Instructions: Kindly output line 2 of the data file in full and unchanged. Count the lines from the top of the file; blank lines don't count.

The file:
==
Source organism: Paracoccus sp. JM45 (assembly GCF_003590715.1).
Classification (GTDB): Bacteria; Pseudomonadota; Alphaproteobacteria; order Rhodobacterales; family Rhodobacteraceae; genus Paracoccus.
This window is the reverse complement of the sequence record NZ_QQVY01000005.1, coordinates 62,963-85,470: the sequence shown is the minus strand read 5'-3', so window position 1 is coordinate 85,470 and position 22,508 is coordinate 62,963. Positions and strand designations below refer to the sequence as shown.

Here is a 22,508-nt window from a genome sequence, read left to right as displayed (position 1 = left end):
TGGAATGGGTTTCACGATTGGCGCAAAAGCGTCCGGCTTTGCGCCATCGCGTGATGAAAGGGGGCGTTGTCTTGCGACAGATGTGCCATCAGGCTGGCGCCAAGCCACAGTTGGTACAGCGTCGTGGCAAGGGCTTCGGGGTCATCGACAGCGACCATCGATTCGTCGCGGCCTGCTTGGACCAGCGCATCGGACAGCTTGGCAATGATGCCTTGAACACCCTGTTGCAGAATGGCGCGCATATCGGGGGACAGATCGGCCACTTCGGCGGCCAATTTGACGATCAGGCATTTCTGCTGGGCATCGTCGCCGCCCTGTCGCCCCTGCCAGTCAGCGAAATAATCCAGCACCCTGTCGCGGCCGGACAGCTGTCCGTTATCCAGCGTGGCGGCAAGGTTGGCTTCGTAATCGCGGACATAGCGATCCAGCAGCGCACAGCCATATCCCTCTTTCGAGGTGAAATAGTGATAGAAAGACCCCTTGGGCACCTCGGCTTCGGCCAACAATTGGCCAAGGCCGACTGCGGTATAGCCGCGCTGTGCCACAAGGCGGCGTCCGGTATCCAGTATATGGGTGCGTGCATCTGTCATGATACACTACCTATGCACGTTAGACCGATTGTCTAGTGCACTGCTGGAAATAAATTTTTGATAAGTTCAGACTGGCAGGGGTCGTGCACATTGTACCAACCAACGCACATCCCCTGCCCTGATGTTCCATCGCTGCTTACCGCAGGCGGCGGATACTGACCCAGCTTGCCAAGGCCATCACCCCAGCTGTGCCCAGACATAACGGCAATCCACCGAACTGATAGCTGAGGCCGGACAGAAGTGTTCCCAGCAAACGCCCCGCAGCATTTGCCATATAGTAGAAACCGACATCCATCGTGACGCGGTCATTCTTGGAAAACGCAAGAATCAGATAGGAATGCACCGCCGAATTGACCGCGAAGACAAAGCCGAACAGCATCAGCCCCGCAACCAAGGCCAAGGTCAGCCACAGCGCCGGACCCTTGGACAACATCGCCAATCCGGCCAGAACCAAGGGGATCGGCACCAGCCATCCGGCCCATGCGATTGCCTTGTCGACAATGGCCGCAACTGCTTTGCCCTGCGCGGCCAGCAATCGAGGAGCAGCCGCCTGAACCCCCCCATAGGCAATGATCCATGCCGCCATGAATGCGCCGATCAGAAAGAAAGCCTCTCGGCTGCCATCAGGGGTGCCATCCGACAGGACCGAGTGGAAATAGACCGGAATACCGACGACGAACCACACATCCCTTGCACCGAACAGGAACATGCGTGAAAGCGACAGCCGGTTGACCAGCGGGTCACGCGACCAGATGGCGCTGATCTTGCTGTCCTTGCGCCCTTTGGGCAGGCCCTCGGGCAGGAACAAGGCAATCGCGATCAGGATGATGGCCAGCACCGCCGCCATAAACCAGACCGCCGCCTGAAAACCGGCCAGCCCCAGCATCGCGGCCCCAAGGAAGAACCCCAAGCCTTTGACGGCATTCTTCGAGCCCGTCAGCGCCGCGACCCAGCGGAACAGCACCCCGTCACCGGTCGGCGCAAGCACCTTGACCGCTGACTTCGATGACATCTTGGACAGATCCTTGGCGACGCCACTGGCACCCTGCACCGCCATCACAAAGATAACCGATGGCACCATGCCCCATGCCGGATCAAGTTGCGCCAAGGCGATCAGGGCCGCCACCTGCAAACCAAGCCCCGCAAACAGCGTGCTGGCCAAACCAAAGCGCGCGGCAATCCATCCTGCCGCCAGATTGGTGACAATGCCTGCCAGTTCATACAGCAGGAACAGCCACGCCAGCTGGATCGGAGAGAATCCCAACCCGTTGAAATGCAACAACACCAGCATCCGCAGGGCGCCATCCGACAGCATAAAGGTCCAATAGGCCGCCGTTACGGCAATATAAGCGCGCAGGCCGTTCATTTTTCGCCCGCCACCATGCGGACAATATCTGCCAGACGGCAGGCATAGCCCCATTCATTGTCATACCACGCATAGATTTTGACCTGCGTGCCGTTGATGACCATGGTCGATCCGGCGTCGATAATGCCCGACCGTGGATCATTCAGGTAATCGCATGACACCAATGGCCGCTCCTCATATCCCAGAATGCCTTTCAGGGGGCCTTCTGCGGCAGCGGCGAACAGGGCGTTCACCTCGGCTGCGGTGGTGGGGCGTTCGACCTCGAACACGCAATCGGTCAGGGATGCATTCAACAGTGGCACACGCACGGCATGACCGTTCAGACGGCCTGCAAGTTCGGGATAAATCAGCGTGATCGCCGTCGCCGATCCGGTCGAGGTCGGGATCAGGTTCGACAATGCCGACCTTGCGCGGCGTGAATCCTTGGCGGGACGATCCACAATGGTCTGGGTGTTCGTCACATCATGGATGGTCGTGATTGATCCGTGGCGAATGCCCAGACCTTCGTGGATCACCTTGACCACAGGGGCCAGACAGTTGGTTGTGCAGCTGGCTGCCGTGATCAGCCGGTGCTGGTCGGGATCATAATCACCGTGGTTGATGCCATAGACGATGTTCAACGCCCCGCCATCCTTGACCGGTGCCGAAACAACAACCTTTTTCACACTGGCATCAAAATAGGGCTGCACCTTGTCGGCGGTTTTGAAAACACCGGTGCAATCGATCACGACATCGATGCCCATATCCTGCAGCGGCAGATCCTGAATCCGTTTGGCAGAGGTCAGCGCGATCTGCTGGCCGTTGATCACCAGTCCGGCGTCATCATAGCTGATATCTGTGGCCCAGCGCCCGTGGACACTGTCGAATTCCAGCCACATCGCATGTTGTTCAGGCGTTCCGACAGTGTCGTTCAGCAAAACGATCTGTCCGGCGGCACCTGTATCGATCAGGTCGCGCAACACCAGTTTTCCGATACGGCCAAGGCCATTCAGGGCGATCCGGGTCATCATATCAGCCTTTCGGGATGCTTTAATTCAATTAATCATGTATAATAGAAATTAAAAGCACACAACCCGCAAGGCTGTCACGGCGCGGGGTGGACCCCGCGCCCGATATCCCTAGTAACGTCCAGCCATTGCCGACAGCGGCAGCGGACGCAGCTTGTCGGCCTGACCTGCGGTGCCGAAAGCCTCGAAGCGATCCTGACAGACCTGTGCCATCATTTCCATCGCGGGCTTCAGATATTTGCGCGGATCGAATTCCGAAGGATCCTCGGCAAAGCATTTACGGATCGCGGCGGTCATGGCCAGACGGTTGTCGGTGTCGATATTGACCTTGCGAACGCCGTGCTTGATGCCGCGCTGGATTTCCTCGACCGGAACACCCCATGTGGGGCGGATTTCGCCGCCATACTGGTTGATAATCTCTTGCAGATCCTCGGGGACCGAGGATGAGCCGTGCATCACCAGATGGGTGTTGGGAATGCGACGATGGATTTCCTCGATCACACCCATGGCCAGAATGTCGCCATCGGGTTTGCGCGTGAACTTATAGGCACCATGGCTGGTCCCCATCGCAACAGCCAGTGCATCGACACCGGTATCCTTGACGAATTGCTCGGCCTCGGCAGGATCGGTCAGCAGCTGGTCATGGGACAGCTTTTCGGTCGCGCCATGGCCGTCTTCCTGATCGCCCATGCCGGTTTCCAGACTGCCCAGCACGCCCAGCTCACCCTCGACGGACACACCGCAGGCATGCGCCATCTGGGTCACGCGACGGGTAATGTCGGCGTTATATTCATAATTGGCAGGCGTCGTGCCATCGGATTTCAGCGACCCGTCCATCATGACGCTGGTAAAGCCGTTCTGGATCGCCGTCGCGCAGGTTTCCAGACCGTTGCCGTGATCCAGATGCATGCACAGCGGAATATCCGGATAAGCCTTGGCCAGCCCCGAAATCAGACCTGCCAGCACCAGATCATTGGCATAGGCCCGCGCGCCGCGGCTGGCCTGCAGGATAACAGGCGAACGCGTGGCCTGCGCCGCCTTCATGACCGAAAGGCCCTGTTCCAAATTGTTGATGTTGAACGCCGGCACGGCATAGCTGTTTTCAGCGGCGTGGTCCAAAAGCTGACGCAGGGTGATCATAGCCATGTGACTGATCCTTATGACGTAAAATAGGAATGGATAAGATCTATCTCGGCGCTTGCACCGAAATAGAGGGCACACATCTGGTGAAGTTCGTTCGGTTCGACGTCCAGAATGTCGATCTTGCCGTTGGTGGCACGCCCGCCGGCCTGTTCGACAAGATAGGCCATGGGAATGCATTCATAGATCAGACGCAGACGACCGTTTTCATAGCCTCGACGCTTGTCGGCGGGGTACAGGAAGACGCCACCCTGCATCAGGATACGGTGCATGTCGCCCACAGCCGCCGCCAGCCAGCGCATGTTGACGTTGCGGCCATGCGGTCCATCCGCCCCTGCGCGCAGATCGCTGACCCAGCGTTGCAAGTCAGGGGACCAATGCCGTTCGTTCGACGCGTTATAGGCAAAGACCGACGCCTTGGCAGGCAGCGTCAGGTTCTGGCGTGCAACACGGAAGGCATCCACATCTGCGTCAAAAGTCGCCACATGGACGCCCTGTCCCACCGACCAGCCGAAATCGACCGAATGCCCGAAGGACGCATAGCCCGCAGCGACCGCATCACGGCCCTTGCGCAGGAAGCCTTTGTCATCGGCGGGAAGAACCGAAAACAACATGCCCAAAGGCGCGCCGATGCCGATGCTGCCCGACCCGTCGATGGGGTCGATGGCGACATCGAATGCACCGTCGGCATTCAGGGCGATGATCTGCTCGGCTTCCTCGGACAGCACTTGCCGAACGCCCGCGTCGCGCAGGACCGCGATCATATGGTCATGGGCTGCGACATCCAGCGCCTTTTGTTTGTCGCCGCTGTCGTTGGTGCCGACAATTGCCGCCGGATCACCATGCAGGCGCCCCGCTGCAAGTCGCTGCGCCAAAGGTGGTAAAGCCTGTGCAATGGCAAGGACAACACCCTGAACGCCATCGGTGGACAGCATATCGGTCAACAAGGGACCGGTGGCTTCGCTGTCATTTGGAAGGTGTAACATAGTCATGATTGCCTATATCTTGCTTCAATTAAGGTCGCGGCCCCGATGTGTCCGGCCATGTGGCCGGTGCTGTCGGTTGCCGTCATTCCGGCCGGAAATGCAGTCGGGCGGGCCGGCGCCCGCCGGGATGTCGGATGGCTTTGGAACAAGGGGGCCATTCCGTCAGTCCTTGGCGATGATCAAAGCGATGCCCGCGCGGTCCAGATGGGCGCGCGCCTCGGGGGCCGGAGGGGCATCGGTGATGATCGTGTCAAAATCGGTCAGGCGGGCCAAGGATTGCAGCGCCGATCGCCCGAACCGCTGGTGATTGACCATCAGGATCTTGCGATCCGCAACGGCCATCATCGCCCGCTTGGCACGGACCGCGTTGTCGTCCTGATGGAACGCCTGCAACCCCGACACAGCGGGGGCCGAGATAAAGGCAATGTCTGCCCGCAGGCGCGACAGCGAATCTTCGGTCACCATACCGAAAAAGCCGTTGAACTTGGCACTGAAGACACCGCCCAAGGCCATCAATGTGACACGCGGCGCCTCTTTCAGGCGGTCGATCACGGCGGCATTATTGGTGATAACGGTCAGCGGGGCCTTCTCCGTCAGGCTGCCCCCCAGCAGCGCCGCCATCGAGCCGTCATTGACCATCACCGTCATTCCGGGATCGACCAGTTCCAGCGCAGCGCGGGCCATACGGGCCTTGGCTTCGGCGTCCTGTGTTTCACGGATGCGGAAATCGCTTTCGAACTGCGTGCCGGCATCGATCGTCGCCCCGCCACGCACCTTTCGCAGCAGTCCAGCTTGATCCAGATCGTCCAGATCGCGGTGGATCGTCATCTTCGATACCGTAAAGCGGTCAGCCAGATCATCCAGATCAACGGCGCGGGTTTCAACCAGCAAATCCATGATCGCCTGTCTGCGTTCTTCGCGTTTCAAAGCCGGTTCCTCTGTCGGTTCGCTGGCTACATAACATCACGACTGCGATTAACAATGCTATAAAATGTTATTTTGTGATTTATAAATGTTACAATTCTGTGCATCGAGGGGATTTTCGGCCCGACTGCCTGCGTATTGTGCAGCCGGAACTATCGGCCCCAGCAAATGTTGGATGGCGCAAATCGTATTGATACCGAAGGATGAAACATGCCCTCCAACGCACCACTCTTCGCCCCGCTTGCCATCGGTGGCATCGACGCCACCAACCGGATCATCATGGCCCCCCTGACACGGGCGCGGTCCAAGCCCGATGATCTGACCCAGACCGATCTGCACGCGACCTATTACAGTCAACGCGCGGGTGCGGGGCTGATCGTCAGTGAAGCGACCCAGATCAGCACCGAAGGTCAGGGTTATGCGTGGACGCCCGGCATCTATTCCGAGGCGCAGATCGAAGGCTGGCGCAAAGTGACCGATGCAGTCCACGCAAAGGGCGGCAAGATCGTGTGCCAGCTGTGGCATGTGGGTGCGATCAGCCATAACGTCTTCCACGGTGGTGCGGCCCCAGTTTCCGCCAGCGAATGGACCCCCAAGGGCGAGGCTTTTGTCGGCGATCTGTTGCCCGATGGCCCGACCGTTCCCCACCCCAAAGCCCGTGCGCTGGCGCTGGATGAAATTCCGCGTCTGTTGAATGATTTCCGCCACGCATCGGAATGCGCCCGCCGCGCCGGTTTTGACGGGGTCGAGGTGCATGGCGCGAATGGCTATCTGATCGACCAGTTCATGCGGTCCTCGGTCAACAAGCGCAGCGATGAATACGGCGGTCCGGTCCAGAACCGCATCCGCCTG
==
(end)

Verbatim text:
Classification (GTDB): Bacteria; Pseudomonadota; Alphaproteobacteria; order Rhodobacterales; family Rhodobacteraceae; genus Paracoccus.